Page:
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The Huffington Post carries a story saying that “ sales of products with Fair Trade USA's seal of approval for ethics and sustainability rose 75 percent in the fourth quarter of last year over the first quarter of 2011 ... The spike in sales took place even though fair trade-certified products, about 95 percent of which are edible goods, almost always cost more than alternative items.”

The data was compiled by retail research company Spins.

According to Mary Jo Cook, chief impact officer of Fair Trade USA, “a major reason for the tremendous growth in sales is the recent embrace of fair trade by a few major brands ... Ben & Jerry's, for example, committed to using fair trade ingredients in February 2010 and has slowly been moving toward universal adoption for all its products. That means that some consumers may have started to buy fair trade-certified products without realizing.”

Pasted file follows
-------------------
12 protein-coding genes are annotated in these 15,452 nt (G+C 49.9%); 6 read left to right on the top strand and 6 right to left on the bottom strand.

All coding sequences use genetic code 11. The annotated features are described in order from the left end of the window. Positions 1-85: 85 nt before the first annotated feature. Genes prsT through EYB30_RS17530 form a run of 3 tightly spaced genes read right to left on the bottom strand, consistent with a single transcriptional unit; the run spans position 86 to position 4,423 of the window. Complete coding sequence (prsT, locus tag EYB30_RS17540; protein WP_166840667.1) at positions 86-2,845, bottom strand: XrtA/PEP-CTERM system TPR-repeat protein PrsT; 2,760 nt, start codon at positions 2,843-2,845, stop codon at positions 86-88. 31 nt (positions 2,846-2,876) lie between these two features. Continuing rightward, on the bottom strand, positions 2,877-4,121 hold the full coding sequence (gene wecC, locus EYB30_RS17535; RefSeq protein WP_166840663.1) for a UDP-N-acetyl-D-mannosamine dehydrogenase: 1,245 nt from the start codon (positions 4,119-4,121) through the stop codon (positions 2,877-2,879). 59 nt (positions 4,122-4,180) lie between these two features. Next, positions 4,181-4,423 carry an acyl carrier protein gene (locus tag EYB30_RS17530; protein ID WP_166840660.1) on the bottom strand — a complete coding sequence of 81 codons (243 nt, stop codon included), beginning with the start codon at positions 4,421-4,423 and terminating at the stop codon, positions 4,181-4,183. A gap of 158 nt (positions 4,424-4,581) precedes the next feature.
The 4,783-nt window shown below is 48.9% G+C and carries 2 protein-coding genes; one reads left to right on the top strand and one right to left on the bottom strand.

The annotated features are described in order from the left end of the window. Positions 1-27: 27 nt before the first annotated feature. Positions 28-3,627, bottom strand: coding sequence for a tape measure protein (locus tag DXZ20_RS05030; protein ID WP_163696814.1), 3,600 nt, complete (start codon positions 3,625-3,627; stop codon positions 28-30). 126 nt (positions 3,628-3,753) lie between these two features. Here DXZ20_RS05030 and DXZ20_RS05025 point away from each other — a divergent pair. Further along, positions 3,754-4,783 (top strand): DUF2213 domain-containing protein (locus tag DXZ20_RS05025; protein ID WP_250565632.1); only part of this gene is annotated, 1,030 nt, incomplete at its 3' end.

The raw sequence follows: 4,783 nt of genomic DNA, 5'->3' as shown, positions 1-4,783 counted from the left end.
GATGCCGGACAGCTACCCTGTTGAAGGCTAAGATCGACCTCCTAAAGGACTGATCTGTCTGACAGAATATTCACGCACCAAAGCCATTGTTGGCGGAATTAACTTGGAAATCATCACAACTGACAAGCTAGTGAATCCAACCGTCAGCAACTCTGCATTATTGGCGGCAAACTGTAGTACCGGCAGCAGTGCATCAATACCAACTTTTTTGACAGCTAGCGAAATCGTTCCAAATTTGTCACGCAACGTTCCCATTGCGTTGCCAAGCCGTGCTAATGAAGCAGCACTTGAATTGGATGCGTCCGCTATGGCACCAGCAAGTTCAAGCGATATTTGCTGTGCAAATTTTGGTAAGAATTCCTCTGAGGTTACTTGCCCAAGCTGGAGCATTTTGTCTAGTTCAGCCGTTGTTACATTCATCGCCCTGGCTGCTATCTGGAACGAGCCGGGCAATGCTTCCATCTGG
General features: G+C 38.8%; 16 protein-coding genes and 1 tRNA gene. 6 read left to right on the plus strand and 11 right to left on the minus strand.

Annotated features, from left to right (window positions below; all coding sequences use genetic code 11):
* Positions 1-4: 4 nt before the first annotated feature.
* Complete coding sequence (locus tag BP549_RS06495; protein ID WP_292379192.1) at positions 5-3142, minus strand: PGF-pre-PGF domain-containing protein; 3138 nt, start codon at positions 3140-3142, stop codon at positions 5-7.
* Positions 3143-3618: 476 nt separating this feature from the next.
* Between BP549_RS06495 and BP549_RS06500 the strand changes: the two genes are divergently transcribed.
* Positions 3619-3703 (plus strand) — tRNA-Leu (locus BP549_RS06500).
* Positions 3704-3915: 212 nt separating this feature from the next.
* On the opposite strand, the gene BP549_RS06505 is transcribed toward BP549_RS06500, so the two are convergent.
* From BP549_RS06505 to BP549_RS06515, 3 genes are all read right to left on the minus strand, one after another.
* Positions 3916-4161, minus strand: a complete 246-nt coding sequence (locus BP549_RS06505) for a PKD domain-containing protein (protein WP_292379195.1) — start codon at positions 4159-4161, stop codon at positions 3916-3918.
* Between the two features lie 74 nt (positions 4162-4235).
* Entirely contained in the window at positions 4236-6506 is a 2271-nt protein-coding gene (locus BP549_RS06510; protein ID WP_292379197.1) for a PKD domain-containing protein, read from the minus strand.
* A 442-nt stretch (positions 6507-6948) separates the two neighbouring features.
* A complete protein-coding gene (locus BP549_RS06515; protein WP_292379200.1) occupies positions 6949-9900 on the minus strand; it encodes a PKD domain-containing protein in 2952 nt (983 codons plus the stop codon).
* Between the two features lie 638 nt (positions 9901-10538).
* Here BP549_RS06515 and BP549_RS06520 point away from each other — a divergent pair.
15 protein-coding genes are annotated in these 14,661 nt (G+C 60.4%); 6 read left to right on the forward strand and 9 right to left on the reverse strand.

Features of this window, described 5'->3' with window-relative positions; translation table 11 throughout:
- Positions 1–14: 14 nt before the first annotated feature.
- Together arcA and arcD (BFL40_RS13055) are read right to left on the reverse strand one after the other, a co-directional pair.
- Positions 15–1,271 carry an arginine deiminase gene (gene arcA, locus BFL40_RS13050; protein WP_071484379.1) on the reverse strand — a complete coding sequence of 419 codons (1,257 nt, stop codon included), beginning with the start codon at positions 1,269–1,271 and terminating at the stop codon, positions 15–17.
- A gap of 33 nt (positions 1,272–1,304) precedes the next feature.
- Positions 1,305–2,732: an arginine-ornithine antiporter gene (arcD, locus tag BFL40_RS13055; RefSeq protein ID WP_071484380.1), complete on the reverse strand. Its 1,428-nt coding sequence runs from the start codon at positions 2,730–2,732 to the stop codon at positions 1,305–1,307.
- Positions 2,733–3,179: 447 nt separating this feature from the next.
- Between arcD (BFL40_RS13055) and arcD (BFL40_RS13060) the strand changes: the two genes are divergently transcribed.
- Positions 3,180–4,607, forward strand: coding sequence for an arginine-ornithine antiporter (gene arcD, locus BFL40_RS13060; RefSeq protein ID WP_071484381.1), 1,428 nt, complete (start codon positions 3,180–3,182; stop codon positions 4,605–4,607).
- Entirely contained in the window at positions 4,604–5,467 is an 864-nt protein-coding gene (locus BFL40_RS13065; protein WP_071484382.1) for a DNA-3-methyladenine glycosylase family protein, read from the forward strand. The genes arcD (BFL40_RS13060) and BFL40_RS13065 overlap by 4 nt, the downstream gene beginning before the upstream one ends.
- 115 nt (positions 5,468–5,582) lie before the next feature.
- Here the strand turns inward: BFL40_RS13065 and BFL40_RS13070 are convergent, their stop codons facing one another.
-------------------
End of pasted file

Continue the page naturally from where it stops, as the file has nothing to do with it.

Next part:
However, Cook also says that there is evidence that “many customers are more concerned about ethics than they used to be.”
KC's View:
I’m a little skeptical ... the same way I was skeptical yesterday about a study suggesting that people were willing to spend more on environmentally friendly packaging. Not totally disbelieving, but skeptical.

I think they want to, and want to think they do. But these are tough times for a lot of folks, and compromises sometimes have to be made.

That said, I was gobsmacked by the MNB user to responded to yesterday’s story by writing:

Perception Research Services probably did the survey among people living in San Francisco who also drive Chevy Volts. Morons.

That just strikes me as so unfairly dismissive.

I like that people want to do the right thing.

Unless, of course, you actually think that it somehow is better to have packaging that is not environmentally friendly. Or to not buy Fair Trade products.

I just can’t be that cynical. And I’m capable of a lot of cynicism.